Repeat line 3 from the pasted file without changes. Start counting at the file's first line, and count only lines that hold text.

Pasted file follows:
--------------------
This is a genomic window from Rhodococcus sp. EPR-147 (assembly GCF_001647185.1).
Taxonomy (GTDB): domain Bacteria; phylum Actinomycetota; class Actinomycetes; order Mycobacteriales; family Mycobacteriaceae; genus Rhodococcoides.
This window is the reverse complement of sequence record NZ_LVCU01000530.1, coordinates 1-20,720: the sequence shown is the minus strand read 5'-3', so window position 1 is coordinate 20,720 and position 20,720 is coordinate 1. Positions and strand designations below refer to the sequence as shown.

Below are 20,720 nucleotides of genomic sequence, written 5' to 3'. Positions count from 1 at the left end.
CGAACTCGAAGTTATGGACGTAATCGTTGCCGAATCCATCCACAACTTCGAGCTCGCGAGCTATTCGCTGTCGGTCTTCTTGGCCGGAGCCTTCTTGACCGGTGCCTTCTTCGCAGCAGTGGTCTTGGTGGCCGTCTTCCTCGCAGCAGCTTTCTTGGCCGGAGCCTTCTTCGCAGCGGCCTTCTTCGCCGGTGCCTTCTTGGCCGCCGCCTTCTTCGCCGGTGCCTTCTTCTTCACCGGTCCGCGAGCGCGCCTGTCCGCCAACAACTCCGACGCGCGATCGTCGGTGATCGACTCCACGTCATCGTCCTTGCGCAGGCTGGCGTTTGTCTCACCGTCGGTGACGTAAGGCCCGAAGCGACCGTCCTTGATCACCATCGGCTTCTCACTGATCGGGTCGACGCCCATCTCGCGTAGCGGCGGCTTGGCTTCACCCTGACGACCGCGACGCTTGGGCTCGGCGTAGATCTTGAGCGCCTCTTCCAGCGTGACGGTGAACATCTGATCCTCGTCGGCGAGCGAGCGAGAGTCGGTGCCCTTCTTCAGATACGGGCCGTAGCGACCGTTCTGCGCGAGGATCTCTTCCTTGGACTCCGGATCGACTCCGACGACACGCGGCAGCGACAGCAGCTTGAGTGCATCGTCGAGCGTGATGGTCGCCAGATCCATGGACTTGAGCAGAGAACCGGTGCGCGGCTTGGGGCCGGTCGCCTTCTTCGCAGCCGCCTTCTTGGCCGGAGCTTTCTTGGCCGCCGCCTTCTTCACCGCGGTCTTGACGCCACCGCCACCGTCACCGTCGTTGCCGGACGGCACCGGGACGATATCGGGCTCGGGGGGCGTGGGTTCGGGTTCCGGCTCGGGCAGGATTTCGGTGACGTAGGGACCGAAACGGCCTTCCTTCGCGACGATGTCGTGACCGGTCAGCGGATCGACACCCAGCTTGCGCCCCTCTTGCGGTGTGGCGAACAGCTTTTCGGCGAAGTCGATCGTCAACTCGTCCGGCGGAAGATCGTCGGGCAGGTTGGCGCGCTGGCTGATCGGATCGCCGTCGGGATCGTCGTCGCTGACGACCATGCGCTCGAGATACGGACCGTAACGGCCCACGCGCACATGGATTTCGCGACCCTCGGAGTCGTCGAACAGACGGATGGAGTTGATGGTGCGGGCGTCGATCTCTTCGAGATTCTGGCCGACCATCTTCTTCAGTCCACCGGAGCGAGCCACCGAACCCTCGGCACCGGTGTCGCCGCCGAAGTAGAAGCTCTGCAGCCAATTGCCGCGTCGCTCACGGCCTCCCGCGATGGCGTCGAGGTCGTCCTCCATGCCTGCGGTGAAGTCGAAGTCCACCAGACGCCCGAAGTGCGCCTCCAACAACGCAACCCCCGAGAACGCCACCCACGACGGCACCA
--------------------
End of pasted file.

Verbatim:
This window is the reverse complement of sequence record NZ_LVCU01000530.1, coordinates 1-20,720: the sequence shown is the minus strand read 5'-3', so window position 1 is coordinate 20,720 and position 20,720 is coordinate 1. Positions and strand designations below refer to the sequence as shown.